Liability roundup


  • Although I think a lot of trip-and-fall lawsuits are bogus — “Watch where you put your feet!” I recently told a lawyer friend who had actually injured himself and was suing the City — notice how Detroit, instead of, oh, repairing the sidewalks, is angling for immunity. Will they use the money saved to fix the sidewalks? Keep on watching where you put your feet.


    • To be fair, Detroit is bankrupt and doesn’t have money to do much of anything.

  • Shouldn’t the first entry be titled ” deep pockets of the future”?

  • The notion that big cities are “negligent” for failing to fix sidewalks is absurd. Broken sidewalks create no more of a walking hazard in New York or Detroit than curbs, signs, cellar doors or any other variation in height. It’s a colossal money-making scheme, nothing more.

  • The City of Baltimore has a scheme (and there is no other way of putting it) where city inspectors came out and see if the sidewalks in front of your house have cracks, faults or have settled out of plane with the next piece of the sidewalk. They then issue a “fix order” that requires the homeowner to fix the sidewalk unless you appeal and win the appeal.

    The fun part comes in where instead of paying a contractor to do the work or doing it yourself, the City will be happy to come and fix the sidewalk and charge you. There are differences in the work though. The City does not have to get a permit to do the work. (The permit is anywhere from $100 – $150.) The City does not have to prove the psi of the cement and or even perform a slough test on the concrete. There is no inspection of the rebar if the City does the work, but an inspection (at an additional cost) if you or a contractor does the work. (Average length of time for an inspector to get to the job? About 2 weeks. That’s two weeks where you have an actual hazard in front of your home.)

    There is no guarantee to the City’s work and if the work fails, you have to pay to have the whole thing done again.

    What makes this scheme even more interesting is that the sidewalks are in the City’s right of way.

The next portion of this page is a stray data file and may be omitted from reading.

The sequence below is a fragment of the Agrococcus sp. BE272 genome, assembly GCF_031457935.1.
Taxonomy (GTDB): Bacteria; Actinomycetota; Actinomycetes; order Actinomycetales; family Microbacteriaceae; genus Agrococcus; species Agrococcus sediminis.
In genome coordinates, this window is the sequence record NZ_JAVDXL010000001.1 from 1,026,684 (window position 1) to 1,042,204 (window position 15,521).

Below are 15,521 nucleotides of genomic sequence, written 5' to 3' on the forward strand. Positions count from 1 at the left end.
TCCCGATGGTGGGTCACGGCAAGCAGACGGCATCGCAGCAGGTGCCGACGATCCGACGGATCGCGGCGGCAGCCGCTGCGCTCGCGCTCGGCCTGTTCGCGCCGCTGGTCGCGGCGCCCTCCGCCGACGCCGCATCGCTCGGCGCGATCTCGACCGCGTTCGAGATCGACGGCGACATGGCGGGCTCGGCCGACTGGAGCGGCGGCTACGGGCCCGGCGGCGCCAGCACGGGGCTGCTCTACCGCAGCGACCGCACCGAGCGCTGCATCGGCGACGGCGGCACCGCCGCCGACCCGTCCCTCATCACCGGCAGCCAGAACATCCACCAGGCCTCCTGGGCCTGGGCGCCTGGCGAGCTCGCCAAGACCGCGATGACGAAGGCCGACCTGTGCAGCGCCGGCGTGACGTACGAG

As for the appeal? My mother got a notice that her sidewalks needed replacing. We had ten days to file an appeal. I wrote a long letter of the appeal and explaining the rational of the appeal. Two and a half years later, I am still waiting to hear the results of the appeal or even have a hearing scheduled. (The hearing takes place in front supervisor of the person who inspected the sidewalk in the first place.)

    Did I say it was a scheme? I meant scam.

    • They make you test the cement for a sidewalk? That has to be one of the most ridiculous things I have ever heard. There are definitely times those tests need to be done but certainly not for a sidewalk.

    • Of course, you and your friends could just go out one Saturday and replace it yourself while the appeal is pending and see if anyone notices. If someone says something, say “We filed an appeal. Some guys came out and fixed it. No permits, no testing, no invoice, no notice of further proceedings on the appeal. Reasonable reliance. We thought we’d won and the City had granted an equitable remedy.” The investigation would likely extend into the next century.

      • Thanks for the suggestion.

        However, that assumes there is something wrong with the sidewalk to begin with.

        Like locusts, the inspectors swept through the neighborhood and managed to find something wrong with every sidewalk in front of people’s homes. When I looked at the sidewalk sections of my mom’s house, the inspectors had said she needed to replace two entire sections that had corner cracks of 2 mm. (I measured it.) I filled the cracks with concrete epoxy and called again for an inspection. The inspector said I had “broken the law” for fixing the cracks” and would say the entire section would still be replaced. (But the City would be happy to do it for a mere $800 dollars.)

        It’s a fleecing scam.

        The interesting thing is that a water pipe in front of my mom’s house burst last year. The pipe was in the middle of the street so it was not my mom’s duty to replace it. After her calling every day as well as neighbors calling each day, the City came out 7 days later to replace the pipe. That’s seven days without water for the residents. They dug out the old pipe, replaced it with a new one, backfilled and went on their merry way.

        Two weeks later the repair hole collapsed. (They had never allowed the backfill to settle before sealing the hole.)

        Yeah, like I trust the City to do anything correctly or to do anything that is in the interests of the residents.

  • With respect to the food lawsuits, what happened to the free market? If I thought that Chobani used too much sugar, I’d buy a different brand more in line with my taste. If wasteful packaging of pasta were really important to me, even though the box is clearly marked one pound, I would buy a brand that used smaller boxes. In fact, that’s what I do because I don’t want bigger than necessary boxes taking up space on my pantry shelves.

    The courts have no business entertaining class actions with purely economic consequences that are trivial to a particular purchaser. Even if a manufacturer cheats on weights and measures, and shorts a box of cereal by 5%, the prosecution should belong to the government enforcing its weights and measures laws (which should be stiff enough to deter such behavior), and not to a class action plaintiff. If a particular purchaser discovers that he is shorted, he cab chose whether to buy the product again. It would not pay for him to sue for his $0.15 back on his $3.00 box of cereal.